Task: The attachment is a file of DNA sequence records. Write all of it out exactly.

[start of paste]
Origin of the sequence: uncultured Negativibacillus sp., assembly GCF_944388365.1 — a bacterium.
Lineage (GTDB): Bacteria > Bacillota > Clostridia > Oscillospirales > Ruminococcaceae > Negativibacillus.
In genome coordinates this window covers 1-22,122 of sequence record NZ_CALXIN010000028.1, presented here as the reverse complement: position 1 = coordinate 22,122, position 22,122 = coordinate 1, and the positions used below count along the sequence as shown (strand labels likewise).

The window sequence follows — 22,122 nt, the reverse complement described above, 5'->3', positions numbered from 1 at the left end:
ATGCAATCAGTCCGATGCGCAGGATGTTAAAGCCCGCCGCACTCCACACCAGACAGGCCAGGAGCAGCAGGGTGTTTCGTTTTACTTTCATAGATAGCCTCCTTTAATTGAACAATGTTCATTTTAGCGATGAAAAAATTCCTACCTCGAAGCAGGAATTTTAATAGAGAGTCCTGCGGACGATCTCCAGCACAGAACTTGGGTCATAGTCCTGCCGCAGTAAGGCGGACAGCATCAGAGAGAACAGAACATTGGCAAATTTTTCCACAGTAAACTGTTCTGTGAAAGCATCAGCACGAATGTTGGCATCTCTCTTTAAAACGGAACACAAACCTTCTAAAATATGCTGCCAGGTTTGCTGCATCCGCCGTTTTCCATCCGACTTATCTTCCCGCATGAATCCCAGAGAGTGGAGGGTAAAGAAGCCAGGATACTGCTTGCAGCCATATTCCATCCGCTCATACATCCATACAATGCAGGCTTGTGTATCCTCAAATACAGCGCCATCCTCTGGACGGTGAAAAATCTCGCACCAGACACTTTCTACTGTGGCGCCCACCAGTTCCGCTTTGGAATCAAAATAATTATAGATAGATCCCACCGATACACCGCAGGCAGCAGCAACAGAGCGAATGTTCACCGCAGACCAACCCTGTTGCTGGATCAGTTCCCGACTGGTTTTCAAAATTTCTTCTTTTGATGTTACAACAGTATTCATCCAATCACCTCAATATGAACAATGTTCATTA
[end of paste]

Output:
Origin of the sequence: uncultured Negativibacillus sp., assembly GCF_944388365.1 — a bacterium.
Lineage (GTDB): Bacteria > Bacillota > Clostridia > Oscillospirales > Ruminococcaceae > Negativibacillus.
In genome coordinates this window covers 1-22,122 of sequence record NZ_CALXIN010000028.1, presented here as the reverse complement: position 1 = coordinate 22,122, position 22,122 = coordinate 1, and the positions used below count along the sequence as shown (strand labels likewise).

The window sequence follows — 22,122 nt, the reverse complement described above, 5'->3', positions numbered from 1 at the left end:
ATGCAATCAGTCCGATGCGCAGGATGTTAAAGCCCGCCGCACTCCACACCAGACAGGCCAGGAGCAGCAGGGTGTTTCGTTTTACTTTCATAGATAGCCTCCTTTAATTGAACAATGTTCATTTTAGCGATGAAAAAATTCCTACCTCGAAGCAGGAATTTTAATAGAGAGTCCTGCGGACGATCTCCAGCACAGAACTTGGGTCATAGTCCTGCCGCAGTAAGGCGGACAGCATCAGAGAGAACAGAACATTGGCAAATTTTTCCACAGTAAACTGTTCTGTGAAAGCATCAGCACGAATGTTGGCATCTCTCTTTAAAACGGAACACAAACCTTCTAAAATATGCTGCCAGGTTTGCTGCATCCGCCGTTTTCCATCCGACTTATCTTCCCGCATGAATCCCAGAGAGTGGAGGGTAAAGAAGCCAGGATACTGCTTGCAGCCATATTCCATCCGCTCATACATCCATACAATGCAGGCTTGTGTATCCTCAAATACAGCGCCATCCTCTGGACGGTGAAAAATCTCGCACCAGACACTTTCTACTGTGGCGCCCACCAGTTCCGCTTTGGAATCAAAATAATTATAGATAGATCCCACCGATACACCGCAGGCAGCAGCAACAGAGCGAATGTTCACCGCAGACCAACCCTGTTGCTGGATCAGTTCCCGACTGGTTTTCAAAATTTCTTCTTTTGATGTTACAACAGTATTCATCCAATCACCTCAATATGAACAATGTTCATTA